Sovran/D.C. National Bank will provide $10 million in home loans at favorable interest rates to low- and moderate-income residents in the District of Columbia, bank officials and the city government announced yesterday.

Residents could acquire homes with as little as $500 of their own funds under the program, and Sovran will ease other lending requirements,although it will not pay down payments or closing costs. However, the District government has money available for these costs under its low- and moderate-income housing programs, said Patricia Shannon, Sovran/D.C.'s senior vice president. Assuming an average mortgage of about $80,000, the program could assist more than 100 buyers.

Sovran's announcement comes in the wake of a recent report by D.C. banking regulators that said six Maryland and Virginia banks, including Sovran/D.C., were not living up to agreements they made to invest in the city's poor neighborhoods.

But Robert P. Pincus, the bank's president and chief executive officer, said Sovran is "not reacting" to that report. The bank began work on its proposal months ago, after hearing from the D.C. government that "they wanted banks to do more" for economically depressed neighborhoods, he said.

Sovran said it plans to concentrate its lending on "the District's economically under-served areas such as Anacostia, Far Northeast and Southeast."

Pincus said, "We recognize the critical gap between housing costs and income in the District and are committed to providing mortgage money to narrow it."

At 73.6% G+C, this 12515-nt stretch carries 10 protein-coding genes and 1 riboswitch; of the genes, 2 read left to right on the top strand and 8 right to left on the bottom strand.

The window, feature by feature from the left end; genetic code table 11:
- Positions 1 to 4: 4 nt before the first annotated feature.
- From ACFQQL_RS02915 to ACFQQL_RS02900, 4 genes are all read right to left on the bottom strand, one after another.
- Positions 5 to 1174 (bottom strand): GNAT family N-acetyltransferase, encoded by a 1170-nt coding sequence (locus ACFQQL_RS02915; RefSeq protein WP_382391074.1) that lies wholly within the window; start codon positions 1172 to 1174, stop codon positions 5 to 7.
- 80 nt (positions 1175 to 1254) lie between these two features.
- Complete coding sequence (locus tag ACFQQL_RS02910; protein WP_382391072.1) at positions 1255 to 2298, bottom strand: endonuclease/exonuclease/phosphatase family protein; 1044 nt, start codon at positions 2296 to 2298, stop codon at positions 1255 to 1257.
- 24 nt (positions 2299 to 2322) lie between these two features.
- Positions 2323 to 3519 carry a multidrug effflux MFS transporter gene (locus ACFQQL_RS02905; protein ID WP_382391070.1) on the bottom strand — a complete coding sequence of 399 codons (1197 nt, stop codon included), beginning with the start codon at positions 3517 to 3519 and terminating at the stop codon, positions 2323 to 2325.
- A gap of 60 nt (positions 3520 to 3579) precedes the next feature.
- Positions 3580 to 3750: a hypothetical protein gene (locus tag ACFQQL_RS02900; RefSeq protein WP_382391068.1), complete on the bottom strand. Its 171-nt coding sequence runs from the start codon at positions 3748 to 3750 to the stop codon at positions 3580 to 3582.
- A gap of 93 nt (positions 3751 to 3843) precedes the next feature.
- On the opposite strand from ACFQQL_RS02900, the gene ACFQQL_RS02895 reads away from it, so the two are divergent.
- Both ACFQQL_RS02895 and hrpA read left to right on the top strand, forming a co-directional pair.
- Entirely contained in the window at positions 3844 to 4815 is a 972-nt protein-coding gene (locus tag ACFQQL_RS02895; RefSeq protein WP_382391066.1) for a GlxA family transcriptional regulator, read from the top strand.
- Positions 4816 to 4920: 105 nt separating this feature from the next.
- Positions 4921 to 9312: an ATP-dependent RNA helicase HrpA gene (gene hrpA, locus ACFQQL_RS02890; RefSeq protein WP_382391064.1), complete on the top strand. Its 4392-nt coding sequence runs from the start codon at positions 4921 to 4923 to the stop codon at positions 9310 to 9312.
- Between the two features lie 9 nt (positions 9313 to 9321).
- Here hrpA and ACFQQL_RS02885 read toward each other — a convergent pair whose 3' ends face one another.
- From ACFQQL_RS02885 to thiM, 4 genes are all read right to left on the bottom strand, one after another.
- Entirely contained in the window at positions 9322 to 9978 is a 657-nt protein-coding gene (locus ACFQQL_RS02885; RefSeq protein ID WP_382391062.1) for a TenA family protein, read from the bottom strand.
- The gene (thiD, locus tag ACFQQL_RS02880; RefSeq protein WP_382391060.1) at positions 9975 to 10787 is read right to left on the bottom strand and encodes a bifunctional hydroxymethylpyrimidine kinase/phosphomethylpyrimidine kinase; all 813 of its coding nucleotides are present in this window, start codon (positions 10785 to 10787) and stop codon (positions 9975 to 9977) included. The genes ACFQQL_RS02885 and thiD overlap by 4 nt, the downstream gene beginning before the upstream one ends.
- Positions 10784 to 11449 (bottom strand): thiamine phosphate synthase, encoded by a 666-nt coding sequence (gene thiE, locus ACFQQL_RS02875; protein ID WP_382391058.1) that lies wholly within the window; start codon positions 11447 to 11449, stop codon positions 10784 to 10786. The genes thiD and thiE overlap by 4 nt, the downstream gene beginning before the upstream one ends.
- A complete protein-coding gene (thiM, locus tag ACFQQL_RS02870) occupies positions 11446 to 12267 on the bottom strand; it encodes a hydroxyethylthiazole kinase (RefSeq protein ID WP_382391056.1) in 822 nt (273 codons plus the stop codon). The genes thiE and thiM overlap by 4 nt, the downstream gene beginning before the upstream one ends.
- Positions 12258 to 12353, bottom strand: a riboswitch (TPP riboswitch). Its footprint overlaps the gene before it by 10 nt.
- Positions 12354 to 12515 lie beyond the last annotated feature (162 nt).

The bank will offer interest rates of half a percentage point below the rate (now at 10 percent) for 30-year mortgages insured by the Department of Veterans Affairs, and finance up to 95 percent of the purchase price. At least $500 of the remaining 5 percent of the cost of the homes must be produced from the buyers' own funds.

But the rest of the down payment and money for settlement costs can come from other sources, including three existing District government programs that help low- and moderate-income residents buy homes.

Settlement charges on an $80,000 mortgage would range from $3,200 to $4,000, Shannon said.

The "most significant" element of the new agreement is the bank's agreement to relax credit requirements, said Charlene Drew Jarvis, chairwoman of the D.C. Council's Housing and Economic Development Committee. "I think this is a very visionary program," Jarvis said.

Prospective buyers without a credit history can use "alternative sources" as evidence of creditworthiness, such as payment of utility bills and rent. Buyers using the new program will get counseling on budgeting, home maintenance and other tasks homeowners face.

The bank will begin taking applications from prospective borrowers July 2 and expects to approve loans and complete sales within the "normal processing" time of four to six weeks, according to Sovran officials.

Sovran said it will cooperate with D.C.'s Department of Housing and Community Development, Local Development Corp. and Office of Banking and Financial Institutions in the new loan program. Sovran said it also plans to expand its lending to renovation and permanent financing needed under the District's Homestead Housing Preservation program.